This compelling study illuminates a part of Arthur Wellesley’s military career that has been largely neglected by historians. The author has provided an absorbing account of Wellesley/Lord Wellington which shows how his actions in India had a significant effect on the development of the British Empire and events through to the modern era. – Highly Recommended
NAME: Wellington and the British Army's Indian Campaigns, 1798-1805 FILE: R3261 AUTHOR: Martin R Howard PUBLISHER: Pen & Sword BINDING: hard back PRICE: £25.00 GENRE: Non Fiction SUBJECT: French Revolutionary Wars, Napoleonic Wars, Royal Navy, sea power, Dash for Empire, Arthur Wellesley, Lord Wellington, General Lake, East India Company, John Company, Indian rulers ISBN: 1-47389-446-8 PAGES: 308 IMAGE: B3261.jpg BUYNOW: tinyurl.com/y3kzcpfr LINKS: DESCRIPTION: This compelling study illuminates a part of Arthur Wellesley's military career that has been largely neglected by historians. The author has provided an absorbing account of Wellesley/Lord Wellington which shows how his actions in India had a significant effect on the development of the British Empire and events through to the modern era. – Highly Recommended
The career of Arthur Wellesley was extraordinary and he has rightly been lauded for his performance in Iberia and its part in the defeat of Napoleon. Equally, his achievement at Waterloo shaped European history. However, his actions in India were, if anything, even more important to the world because they shaped the development of the British Empire.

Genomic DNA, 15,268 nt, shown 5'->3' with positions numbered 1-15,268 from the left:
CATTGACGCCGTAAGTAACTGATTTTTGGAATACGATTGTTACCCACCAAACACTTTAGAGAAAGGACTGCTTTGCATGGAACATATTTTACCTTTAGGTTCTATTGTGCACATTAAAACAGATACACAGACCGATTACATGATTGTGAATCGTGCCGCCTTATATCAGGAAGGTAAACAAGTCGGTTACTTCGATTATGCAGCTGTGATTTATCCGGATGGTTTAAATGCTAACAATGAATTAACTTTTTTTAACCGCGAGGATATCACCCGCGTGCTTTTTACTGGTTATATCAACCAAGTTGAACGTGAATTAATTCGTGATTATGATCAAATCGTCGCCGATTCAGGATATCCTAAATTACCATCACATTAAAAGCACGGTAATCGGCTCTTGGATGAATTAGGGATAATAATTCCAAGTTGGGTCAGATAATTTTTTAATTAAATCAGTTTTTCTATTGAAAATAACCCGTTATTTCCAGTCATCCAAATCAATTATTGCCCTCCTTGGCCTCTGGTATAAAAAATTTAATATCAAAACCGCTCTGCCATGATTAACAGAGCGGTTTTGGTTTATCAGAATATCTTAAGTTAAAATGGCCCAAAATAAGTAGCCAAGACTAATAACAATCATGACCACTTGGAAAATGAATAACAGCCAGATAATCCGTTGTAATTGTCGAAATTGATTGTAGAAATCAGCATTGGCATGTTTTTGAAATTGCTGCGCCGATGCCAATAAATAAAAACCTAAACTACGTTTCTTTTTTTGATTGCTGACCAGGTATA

When we hear the rewritten history spouted by left wingers, we see a version of the British Empire at odds with the reality. Unlike Spain and Portugal, Britain never set out to convert the heathen world to Christianity, or to seek, as France, Germany and Russia did, world domination. Britain was set on exploration and trade. Its adventurer seaman set sail sometimes with royal backing and sometimes against the Monarch and Parliament. In their sailings, they found new lands and established ‘factories’ or trading outposts around the world. British traders exploited these discoveries to find new markets and Britain prospered as these markets fed materials into the Industrial Revolution which Britain had created. The Royal Navy was tasked with protecting the long trade routes and British shores. In India, as elsewhere, the British Crown granted monopolies to trader groups and they formed the impressive East India Company, forming their own army and navy to protect their interests. Their growing power and wealth created fortunes for their principles and officers, but also created some unwelcome activities, including the shipment of huge quantities of opium to China as a way of obtaining tea cheaply.
As the East India Company grew and prospered it came into conflict with French national interests and the need grew for the Royal Navy to station warships in the region and to transport British soldiers to form an army to block French attempts at expansion and domination.
Arthur Wellesley became known and the ‘sepoy general’ and the author has examined his victories, included the first hand accounts of those who were there and shown how the results of British success changed the world and shape much later events in Europe.
The very readable text is supported with some very interesting illustration, including a colour plate section.